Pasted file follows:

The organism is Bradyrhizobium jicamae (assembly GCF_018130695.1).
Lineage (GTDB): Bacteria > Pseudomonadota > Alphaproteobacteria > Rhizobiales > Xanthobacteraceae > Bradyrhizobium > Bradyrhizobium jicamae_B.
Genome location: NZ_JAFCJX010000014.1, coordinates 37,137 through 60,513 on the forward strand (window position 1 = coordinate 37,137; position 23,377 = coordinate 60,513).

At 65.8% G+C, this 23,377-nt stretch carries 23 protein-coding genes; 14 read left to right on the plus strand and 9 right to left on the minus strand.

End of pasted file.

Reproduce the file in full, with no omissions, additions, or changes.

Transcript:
The organism is Bradyrhizobium jicamae (assembly GCF_018130695.1).
Lineage (GTDB): Bacteria > Pseudomonadota > Alphaproteobacteria > Rhizobiales > Xanthobacteraceae > Bradyrhizobium > Bradyrhizobium jicamae_B.
Genome location: NZ_JAFCJX010000014.1, coordinates 37,137 through 60,513 on the forward strand (window position 1 = coordinate 37,137; position 23,377 = coordinate 60,513).

At 65.8% G+C, this 23,377-nt stretch carries 23 protein-coding genes; 14 read left to right on the plus strand and 9 right to left on the minus strand.